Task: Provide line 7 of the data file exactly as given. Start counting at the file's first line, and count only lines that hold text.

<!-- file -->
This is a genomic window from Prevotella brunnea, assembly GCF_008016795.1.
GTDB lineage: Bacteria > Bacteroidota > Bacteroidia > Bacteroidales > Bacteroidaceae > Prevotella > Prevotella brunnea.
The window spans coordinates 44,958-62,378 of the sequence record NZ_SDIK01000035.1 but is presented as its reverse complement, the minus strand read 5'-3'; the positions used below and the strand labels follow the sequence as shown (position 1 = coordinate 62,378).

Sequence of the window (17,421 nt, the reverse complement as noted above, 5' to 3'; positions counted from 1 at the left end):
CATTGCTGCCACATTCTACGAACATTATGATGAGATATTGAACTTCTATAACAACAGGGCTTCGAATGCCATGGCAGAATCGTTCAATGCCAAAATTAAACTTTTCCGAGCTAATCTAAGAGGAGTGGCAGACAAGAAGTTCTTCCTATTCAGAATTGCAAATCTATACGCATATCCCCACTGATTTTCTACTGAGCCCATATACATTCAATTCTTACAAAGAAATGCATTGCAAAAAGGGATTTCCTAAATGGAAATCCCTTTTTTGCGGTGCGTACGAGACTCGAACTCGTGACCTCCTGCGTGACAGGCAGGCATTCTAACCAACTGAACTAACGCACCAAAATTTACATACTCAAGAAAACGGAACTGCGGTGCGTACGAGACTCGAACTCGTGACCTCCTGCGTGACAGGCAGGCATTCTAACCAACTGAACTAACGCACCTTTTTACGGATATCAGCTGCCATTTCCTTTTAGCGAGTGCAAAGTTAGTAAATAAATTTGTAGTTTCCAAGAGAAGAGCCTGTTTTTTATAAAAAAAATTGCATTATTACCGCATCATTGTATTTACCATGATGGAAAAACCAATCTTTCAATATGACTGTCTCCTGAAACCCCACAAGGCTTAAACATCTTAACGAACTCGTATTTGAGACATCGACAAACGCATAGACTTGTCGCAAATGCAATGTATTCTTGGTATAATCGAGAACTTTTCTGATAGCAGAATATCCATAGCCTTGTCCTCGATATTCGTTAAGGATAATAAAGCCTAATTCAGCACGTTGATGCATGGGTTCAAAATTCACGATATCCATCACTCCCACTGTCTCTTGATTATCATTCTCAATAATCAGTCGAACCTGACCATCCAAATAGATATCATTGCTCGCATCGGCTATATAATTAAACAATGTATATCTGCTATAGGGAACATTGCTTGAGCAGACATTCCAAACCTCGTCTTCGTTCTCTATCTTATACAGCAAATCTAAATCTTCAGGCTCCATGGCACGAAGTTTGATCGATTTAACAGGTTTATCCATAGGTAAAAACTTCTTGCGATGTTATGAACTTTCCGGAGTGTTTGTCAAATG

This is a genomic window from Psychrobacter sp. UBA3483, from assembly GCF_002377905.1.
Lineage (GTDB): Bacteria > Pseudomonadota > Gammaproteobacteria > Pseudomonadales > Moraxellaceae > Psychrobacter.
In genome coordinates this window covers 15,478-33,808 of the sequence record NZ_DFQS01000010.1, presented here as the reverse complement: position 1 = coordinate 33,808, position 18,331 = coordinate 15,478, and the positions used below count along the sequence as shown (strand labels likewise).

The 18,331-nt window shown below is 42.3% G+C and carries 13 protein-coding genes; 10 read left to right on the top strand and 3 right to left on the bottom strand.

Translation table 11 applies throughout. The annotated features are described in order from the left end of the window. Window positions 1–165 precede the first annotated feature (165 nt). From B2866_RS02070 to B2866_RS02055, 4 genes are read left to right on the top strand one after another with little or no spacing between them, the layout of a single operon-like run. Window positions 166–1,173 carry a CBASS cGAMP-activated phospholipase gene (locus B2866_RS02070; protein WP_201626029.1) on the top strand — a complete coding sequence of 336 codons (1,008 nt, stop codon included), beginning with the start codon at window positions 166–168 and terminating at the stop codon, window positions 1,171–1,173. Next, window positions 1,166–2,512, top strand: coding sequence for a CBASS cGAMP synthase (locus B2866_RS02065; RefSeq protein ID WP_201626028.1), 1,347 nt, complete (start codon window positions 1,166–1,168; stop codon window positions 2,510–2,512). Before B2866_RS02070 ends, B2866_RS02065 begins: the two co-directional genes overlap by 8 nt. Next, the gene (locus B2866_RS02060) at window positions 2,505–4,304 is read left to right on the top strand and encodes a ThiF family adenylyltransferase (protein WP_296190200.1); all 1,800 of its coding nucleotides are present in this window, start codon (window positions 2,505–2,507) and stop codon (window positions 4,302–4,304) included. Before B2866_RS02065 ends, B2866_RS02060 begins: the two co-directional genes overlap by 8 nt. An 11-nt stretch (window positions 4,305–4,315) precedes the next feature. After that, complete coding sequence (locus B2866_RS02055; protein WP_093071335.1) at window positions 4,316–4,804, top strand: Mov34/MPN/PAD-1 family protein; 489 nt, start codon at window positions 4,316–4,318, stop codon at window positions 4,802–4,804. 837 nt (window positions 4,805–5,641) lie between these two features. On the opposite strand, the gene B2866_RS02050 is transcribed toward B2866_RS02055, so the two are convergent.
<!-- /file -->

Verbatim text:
Lineage (GTDB): Bacteria > Pseudomonadota > Gammaproteobacteria > Pseudomonadales > Moraxellaceae > Psychrobacter.